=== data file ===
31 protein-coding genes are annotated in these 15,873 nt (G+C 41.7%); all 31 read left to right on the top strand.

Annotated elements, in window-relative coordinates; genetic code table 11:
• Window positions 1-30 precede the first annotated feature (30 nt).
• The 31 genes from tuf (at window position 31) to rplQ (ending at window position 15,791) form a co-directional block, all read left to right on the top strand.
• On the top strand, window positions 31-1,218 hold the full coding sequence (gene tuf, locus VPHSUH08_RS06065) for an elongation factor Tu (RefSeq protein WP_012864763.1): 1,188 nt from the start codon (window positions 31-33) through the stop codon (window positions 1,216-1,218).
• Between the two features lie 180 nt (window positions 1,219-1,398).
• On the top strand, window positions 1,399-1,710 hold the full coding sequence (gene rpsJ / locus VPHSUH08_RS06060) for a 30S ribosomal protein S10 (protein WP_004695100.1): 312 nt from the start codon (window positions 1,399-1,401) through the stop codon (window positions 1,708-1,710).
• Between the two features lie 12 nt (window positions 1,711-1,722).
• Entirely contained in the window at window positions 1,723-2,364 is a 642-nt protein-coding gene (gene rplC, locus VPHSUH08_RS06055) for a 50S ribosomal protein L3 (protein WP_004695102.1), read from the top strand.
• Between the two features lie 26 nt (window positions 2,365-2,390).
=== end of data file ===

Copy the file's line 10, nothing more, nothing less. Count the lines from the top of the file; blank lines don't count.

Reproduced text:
• Between the two features lie 26 nt (window positions 2,365-2,390).